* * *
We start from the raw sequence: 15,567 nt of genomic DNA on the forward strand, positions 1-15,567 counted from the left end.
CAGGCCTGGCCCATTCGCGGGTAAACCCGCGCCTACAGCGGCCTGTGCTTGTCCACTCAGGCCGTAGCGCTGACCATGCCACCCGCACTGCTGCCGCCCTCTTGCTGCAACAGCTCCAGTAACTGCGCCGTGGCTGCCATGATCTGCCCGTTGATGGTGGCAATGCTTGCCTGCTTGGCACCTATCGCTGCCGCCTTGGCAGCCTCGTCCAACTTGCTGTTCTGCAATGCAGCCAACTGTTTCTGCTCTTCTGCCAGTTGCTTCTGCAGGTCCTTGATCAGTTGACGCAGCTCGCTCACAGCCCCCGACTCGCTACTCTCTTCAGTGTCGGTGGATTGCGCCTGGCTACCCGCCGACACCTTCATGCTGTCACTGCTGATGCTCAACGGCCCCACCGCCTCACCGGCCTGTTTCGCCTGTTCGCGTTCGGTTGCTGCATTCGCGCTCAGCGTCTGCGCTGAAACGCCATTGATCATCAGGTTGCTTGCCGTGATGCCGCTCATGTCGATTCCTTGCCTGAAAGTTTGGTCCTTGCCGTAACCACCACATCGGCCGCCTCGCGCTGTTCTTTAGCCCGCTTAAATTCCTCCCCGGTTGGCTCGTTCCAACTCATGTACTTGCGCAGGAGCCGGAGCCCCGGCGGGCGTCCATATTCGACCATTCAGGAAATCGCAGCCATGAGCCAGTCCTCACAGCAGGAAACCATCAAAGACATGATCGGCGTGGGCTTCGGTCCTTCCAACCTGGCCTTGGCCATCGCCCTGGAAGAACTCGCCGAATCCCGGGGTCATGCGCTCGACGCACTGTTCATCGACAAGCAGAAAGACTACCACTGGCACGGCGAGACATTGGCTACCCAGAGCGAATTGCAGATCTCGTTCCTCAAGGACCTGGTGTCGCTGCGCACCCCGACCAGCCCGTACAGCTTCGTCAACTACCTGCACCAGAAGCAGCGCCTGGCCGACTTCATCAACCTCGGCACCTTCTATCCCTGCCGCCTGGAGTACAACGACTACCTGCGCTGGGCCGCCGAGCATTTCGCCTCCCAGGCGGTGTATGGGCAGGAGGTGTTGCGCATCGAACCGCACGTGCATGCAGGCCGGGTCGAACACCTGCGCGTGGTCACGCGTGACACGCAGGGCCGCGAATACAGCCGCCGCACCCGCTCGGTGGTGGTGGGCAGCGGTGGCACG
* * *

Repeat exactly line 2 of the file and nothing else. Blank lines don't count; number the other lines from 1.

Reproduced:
CAGGCCTGGCCCATTCGCGGGTAAACCCGCGCCTACAGCGGCCTGTGCTTGTCCACTCAGGCCGTAGCGCTGACCATGCCACCCGCACTGCTGCCGCCCTCTTGCTGCAACAGCTCCAGTAACTGCGCCGTGGCTGCCATGATCTGCCCGTTGATGGTGGCAATGCTTGCCTGCTTGGCACCTATCGCTGCCGCCTTGGCAGCCTCGTCCAACTTGCTGTTCTGCAATGCAGCCAACTGTTTCTGCTCTTCTGCCAGTTGCTTCTGCAGGTCCTTGATCAGTTGACGCAGCTCGCTCACAGCCCCCGACTCGCTACTCTCTTCAGTGTCGGTGGATTGCGCCTGGCTACCCGCCGACACCTTCATGCTGTCACTGCTGATGCTCAACGGCCCCACCGCCTCACCGGCCTGTTTCGCCTGTTCGCGTTCGGTTGCTGCATTCGCGCTCAGCGTCTGCGCTGAAACGCCATTGATCATCAGGTTGCTTGCCGTGATGCCGCTCATGTCGATTCCTTGCCTGAAAGTTTGGTCCTTGCCGTAACCACCACATCGGCCGCCTCGCGCTGTTCTTTAGCCCGCTTAAATTCCTCCCCGGTTGGCTCGTTCCAACTCATGTACTTGCGCAGGAGCCGGAGCCCCGGCGGGCGTCCATATTCGACCATTCAGGAAATCGCAGCCATGAGCCAGTCCTCACAGCAGGAAACCATCAAAGACATGATCGGCGTGGGCTTCGGTCCTTCCAACCTGGCCTTGGCCATCGCCCTGGAAGAACTCGCCGAATCCCGGGGTCATGCGCTCGACGCACTGTTCATCGACAAGCAGAAAGACTACCACTGGCACGGCGAGACATTGGCTACCCAGAGCGAATTGCAGATCTCGTTCCTCAAGGACCTGGTGTCGCTGCGCACCCCGACCAGCCCGTACAGCTTCGTCAACTACCTGCACCAGAAGCAGCGCCTGGCCGACTTCATCAACCTCGGCACCTTCTATCCCTGCCGCCTGGAGTACAACGACTACCTGCGCTGGGCCGCCGAGCATTTCGCCTCCCAGGCGGTGTATGGGCAGGAGGTGTTGCGCATCGAACCGCACGTGCATGCAGGCCGGGTCGAACACCTGCGCGTGGTCACGCGTGACACGCAGGGCCGCGAATACAGCCGCCGCACCCGCTCGGTGGTGGTGGGCAGCGGTGGCACG